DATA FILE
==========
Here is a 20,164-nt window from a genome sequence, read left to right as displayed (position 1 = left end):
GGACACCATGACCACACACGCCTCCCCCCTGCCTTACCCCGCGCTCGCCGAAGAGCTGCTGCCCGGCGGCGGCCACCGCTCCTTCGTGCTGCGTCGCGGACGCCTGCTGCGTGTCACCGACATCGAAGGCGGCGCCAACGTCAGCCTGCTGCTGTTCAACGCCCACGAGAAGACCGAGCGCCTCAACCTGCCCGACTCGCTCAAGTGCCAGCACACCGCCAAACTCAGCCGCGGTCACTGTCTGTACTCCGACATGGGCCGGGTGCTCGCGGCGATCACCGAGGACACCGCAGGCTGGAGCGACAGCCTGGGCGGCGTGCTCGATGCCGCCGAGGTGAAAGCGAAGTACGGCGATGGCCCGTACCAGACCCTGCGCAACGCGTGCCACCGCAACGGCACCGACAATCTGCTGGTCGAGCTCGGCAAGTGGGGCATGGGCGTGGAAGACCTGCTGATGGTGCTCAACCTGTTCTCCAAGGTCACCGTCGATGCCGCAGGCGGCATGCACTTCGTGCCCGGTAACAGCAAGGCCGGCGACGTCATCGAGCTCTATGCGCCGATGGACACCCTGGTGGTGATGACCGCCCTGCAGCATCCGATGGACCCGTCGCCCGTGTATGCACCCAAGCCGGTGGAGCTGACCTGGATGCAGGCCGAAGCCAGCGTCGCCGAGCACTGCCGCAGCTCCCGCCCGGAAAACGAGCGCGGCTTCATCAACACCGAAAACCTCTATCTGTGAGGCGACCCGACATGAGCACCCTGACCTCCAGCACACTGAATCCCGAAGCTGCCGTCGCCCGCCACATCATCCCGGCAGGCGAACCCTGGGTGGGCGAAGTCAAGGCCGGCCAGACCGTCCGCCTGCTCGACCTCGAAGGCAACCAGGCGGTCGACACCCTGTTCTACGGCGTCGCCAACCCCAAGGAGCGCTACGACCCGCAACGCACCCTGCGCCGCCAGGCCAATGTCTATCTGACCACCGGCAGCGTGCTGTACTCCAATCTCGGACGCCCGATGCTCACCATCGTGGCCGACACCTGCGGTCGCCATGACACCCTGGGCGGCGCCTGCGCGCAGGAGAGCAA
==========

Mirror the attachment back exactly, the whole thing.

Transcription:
Here is a 20,164-nt window from a genome sequence, read left to right as displayed (position 1 = left end):
GGACACCATGACCACACACGCCTCCCCCCTGCCTTACCCCGCGCTCGCCGAAGAGCTGCTGCCCGGCGGCGGCCACCGCTCCTTCGTGCTGCGTCGCGGACGCCTGCTGCGTGTCACCGACATCGAAGGCGGCGCCAACGTCAGCCTGCTGCTGTTCAACGCCCACGAGAAGACCGAGCGCCTCAACCTGCCCGACTCGCTCAAGTGCCAGCACACCGCCAAACTCAGCCGCGGTCACTGTCTGTACTCCGACATGGGCCGGGTGCTCGCGGCGATCACCGAGGACACCGCAGGCTGGAGCGACAGCCTGGGCGGCGTGCTCGATGCCGCCGAGGTGAAAGCGAAGTACGGCGATGGCCCGTACCAGACCCTGCGCAACGCGTGCCACCGCAACGGCACCGACAATCTGCTGGTCGAGCTCGGCAAGTGGGGCATGGGCGTGGAAGACCTGCTGATGGTGCTCAACCTGTTCTCCAAGGTCACCGTCGATGCCGCAGGCGGCATGCACTTCGTGCCCGGTAACAGCAAGGCCGGCGACGTCATCGAGCTCTATGCGCCGATGGACACCCTGGTGGTGATGACCGCCCTGCAGCATCCGATGGACCCGTCGCCCGTGTATGCACCCAAGCCGGTGGAGCTGACCTGGATGCAGGCCGAAGCCAGCGTCGCCGAGCACTGCCGCAGCTCCCGCCCGGAAAACGAGCGCGGCTTCATCAACACCGAAAACCTCTATCTGTGAGGCGACCCGACATGAGCACCCTGACCTCCAGCACACTGAATCCCGAAGCTGCCGTCGCCCGCCACATCATCCCGGCAGGCGAACCCTGGGTGGGCGAAGTCAAGGCCGGCCAGACCGTCCGCCTGCTCGACCTCGAAGGCAACCAGGCGGTCGACACCCTGTTCTACGGCGTCGCCAACCCCAAGGAGCGCTACGACCCGCAACGCACCCTGCGCCGCCAGGCCAATGTCTATCTGACCACCGGCAGCGTGCTGTACTCCAATCTCGGACGCCCGATGCTCACCATCGTGGCCGACACCTGCGGTCGCCATGACACCCTGGGCGGCGCCTGCGCGCAGGAGAGCAA